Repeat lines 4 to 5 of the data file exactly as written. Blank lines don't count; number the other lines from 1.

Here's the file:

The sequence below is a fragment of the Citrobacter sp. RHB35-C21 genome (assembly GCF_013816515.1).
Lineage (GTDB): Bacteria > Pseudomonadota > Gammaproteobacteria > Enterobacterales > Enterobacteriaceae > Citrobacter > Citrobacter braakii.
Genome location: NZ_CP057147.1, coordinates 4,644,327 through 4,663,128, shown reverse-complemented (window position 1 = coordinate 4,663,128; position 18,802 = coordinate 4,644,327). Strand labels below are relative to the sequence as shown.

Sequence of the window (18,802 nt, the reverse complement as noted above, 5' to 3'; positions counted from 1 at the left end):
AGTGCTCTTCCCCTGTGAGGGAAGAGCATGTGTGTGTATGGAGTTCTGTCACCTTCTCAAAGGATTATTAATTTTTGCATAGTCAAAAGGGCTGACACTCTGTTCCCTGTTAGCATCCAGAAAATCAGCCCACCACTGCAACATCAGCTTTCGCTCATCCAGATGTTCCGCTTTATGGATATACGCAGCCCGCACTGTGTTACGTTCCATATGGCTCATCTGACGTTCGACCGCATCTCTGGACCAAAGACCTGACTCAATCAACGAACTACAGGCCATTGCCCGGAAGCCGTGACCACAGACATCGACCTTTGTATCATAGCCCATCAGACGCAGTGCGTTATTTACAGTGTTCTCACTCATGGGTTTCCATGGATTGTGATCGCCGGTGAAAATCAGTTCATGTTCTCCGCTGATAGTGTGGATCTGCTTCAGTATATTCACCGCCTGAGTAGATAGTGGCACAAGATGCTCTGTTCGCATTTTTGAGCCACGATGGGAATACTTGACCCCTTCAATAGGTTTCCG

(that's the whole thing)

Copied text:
Sequence of the window (18,802 nt, the reverse complement as noted above, 5' to 3'; positions counted from 1 at the left end):
AGTGCTCTTCCCCTGTGAGGGAAGAGCATGTGTGTGTATGGAGTTCTGTCACCTTCTCAAAGGATTATTAATTTTTGCATAGTCAAAAGGGCTGACACTCTGTTCCCTGTTAGCATCCAGAAAATCAGCCCACCACTGCAACATCAGCTTTCGCTCATCCAGATGTTCCGCTTTATGGATATACGCAGCCCGCACTGTGTTACGTTCCATATGGCTCATCTGACGTTCGACCGCATCTCTGGACCAAAGACCTGACTCAATCAACGAACTACAGGCCATTGCCCGGAAGCCGTGACCACAGACATCGACCTTTGTATCATAGCCCATCAGACGCAGTGCGTTATTTACAGTGTTCTCACTCATGGGTTTCCATGGATTGTGATCGCCGGTGAAAATCAGTTCATGTTCTCCGCTGATAGTGTGGATCTGCTTCAGTATATTCACCGCCTGAGTAGATAGTGGCACAAGATGCTCTGTTCGCATTTTTGAGCCACGATGGGAATACTTGACCCCTTCAATAGGTTTCCG